“I’ve had a four-month break from the game that I’ve not had in over three decades,” Mickelson said. “I’ve had an opportunity to spend time with my wife, Amy, and spend time traveling to parts of the world, spend time at a place we have in Montana skiing and hike in Sedona. It’s given me a time to continue some of the work and therapy in areas where I’m deficient in my life. It’s given me time to reflect what I want to do going forward and what’s best for me and what’s best for the people I care about.”

Mickelson confirmed he has been trying to address some of the behavior — specifically his excessive gambling — that he felt was negatively affecting his personal life.

“I’ve been handling it for many years now,” Mickelson said. “Me and my family, we’ve been financially secure for — I can’t even remember for how long now. But it was certainly going to be threatened if I didn’t address this. And I did.”

Mickelson said he has not resigned as a PGA Tour member and has no plans to do so. He is just not certain what his future with the PGA Tour might be.

“I’ve gained a lot from the PGA Tour, and I’ve received a lot,” Mickelson said. “I’ve worked really hard to contribute and add value to the tour during my time there. I worked really hard to earn a lifetime exemption, and I don’t want to give that up and I don’t feel like I should have to.

“I don’t know what that means for a future. I don’t know what’s going to happen. But I’ve earned that, and I don’t plan on just giving it up.”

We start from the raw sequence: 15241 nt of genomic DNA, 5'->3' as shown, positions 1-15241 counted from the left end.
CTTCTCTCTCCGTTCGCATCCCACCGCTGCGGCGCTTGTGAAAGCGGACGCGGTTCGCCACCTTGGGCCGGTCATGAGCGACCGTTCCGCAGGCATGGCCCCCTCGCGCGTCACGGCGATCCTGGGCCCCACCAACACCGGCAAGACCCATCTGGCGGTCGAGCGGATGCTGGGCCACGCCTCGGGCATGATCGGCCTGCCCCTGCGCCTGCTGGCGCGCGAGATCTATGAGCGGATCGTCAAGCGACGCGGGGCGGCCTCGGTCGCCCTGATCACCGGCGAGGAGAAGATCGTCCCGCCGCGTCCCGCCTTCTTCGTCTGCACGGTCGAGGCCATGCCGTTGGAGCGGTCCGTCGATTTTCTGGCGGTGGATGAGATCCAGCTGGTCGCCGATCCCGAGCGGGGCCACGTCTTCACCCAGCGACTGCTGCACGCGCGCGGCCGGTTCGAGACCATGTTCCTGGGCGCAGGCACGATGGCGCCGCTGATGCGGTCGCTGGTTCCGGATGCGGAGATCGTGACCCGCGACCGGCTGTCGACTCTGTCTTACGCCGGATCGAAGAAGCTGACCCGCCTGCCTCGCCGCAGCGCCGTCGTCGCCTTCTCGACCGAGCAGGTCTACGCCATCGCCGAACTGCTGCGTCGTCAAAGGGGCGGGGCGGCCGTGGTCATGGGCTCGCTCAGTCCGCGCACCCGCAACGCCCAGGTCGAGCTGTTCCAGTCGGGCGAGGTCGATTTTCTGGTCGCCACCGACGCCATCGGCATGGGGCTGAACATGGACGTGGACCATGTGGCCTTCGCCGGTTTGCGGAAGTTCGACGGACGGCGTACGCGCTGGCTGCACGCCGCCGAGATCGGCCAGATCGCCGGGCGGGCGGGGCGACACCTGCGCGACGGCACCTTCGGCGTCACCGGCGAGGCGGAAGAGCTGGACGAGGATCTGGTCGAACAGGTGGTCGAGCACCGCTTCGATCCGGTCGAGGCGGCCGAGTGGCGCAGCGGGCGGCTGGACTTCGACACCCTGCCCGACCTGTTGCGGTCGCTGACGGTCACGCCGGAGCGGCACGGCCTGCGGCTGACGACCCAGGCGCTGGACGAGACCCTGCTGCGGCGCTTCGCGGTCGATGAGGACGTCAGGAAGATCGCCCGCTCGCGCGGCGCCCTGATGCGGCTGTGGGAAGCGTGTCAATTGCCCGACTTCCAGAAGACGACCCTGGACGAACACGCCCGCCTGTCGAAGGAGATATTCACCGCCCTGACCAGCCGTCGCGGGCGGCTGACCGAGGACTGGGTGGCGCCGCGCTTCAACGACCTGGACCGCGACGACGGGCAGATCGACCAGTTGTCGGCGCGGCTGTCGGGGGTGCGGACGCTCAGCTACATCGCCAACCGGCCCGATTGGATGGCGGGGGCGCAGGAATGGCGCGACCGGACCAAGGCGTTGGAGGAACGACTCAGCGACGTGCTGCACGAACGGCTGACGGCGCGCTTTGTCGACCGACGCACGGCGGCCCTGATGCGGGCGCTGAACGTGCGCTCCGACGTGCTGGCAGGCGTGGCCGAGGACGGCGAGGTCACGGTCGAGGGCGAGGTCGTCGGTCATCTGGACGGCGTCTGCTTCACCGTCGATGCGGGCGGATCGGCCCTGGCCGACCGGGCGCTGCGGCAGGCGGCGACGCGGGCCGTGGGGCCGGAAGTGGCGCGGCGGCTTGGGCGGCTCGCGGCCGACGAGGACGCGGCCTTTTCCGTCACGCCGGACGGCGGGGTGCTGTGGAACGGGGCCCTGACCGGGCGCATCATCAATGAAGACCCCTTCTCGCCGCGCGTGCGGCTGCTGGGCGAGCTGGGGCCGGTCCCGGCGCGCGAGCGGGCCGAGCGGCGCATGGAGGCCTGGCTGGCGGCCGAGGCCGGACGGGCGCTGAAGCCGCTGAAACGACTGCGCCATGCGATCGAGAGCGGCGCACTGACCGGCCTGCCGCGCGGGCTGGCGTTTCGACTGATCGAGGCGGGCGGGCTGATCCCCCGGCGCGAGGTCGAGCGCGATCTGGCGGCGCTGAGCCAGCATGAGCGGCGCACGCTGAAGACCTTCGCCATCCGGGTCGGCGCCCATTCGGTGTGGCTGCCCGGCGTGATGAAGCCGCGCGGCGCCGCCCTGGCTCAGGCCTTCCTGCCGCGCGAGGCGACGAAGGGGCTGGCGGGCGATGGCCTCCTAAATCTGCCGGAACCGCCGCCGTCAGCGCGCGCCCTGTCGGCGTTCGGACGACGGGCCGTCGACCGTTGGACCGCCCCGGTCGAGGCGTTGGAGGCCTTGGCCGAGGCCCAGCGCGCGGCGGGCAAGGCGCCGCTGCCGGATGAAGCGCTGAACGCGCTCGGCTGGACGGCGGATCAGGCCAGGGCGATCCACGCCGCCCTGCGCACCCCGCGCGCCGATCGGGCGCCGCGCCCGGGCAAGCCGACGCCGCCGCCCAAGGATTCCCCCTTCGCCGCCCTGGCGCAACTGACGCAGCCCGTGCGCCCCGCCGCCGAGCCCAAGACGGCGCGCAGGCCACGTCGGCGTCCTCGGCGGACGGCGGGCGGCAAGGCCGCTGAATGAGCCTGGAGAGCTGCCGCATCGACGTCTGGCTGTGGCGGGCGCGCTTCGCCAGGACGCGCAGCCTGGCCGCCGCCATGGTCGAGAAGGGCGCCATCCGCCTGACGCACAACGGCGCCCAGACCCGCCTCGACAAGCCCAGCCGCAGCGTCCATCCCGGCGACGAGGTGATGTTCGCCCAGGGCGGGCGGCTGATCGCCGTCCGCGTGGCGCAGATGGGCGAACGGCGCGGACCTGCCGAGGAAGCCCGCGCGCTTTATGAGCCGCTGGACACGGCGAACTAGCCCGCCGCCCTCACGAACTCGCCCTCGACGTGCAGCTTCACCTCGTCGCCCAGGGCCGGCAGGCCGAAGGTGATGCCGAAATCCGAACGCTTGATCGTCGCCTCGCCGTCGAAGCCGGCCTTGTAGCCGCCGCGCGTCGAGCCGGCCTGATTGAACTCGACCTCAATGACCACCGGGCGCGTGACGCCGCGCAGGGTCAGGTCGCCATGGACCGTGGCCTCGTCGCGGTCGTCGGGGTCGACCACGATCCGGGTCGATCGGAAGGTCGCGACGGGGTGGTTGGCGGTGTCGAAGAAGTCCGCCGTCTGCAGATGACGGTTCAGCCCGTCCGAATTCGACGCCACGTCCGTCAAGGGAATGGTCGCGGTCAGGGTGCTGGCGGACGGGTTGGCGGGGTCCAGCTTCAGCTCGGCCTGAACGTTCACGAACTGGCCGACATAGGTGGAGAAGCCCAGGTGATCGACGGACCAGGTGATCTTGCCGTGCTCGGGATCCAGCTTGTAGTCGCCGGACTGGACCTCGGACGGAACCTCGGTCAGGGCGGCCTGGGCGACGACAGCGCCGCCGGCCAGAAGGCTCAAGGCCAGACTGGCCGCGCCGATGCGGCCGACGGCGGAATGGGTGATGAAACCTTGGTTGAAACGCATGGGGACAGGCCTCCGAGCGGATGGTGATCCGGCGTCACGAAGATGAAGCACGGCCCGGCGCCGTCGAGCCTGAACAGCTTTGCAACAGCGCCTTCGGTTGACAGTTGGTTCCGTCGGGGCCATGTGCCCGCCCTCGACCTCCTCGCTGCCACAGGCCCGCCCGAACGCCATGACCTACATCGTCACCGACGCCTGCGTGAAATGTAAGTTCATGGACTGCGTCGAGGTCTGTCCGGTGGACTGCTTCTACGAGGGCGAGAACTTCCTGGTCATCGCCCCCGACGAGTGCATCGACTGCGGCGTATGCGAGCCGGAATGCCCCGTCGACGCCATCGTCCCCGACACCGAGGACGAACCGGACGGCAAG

Despite previously suggesting he was using LIV Golf as “leverage” to push through some changes on the PGA Tour, Mickelson declined to say what changes he was still interested in.

“I have a lot of strong opinions on things that should and could be a lot better,” Mickelson said. “One of the mistakes I’ve made is voicing those publicly. So I will really make an effort to keep those conversations behind closed doors going forward. I think that’s the way to be the most efficient and get the most out of it.”

Mickelson said he plans to play in next week’s U.S. Open at The Country Club in Brookline, Massachusetts, and feels better about his game now than he has in months.

He said he felt — based on conversations with organizers — he would have been welcome at the Masters or PGA Championship. But he didn’t feel like his game was close to being sharp enough to compete.

“Every day of the Masters, I skied in the morning and I watched the tournament afterward,” Mickelson said. “I enjoyed watching it. I thought Scottie Scheffler put on an amazing performance there. I found myself missing the Masters but not wanting to be there. I had not played. I had not touched a club. I wasn’t in a position to be competitive. But I will always love that tournament, and if I’m not there, I’ll always miss it, but I didn’t have a desire to be there.”

He said he felt similarly about the PGA Championship at Southern Hills. Mickelson was the first major champion in modern history not to defend his title without having an injury.

“It was made clear to me through extensive conversations that I was able to play if I wanted to,” Mickelson said. “I just chose not to.”

Near the end of the news conference, Mickelson couldn’t resist cracking a small smile when asked if he was really receiving $200 million from LIV Golf for his participation in the start-up league.

“I feel that contract agreements should be private,” Mickelson said. “Doesn’t seem to be the case, but it should be.”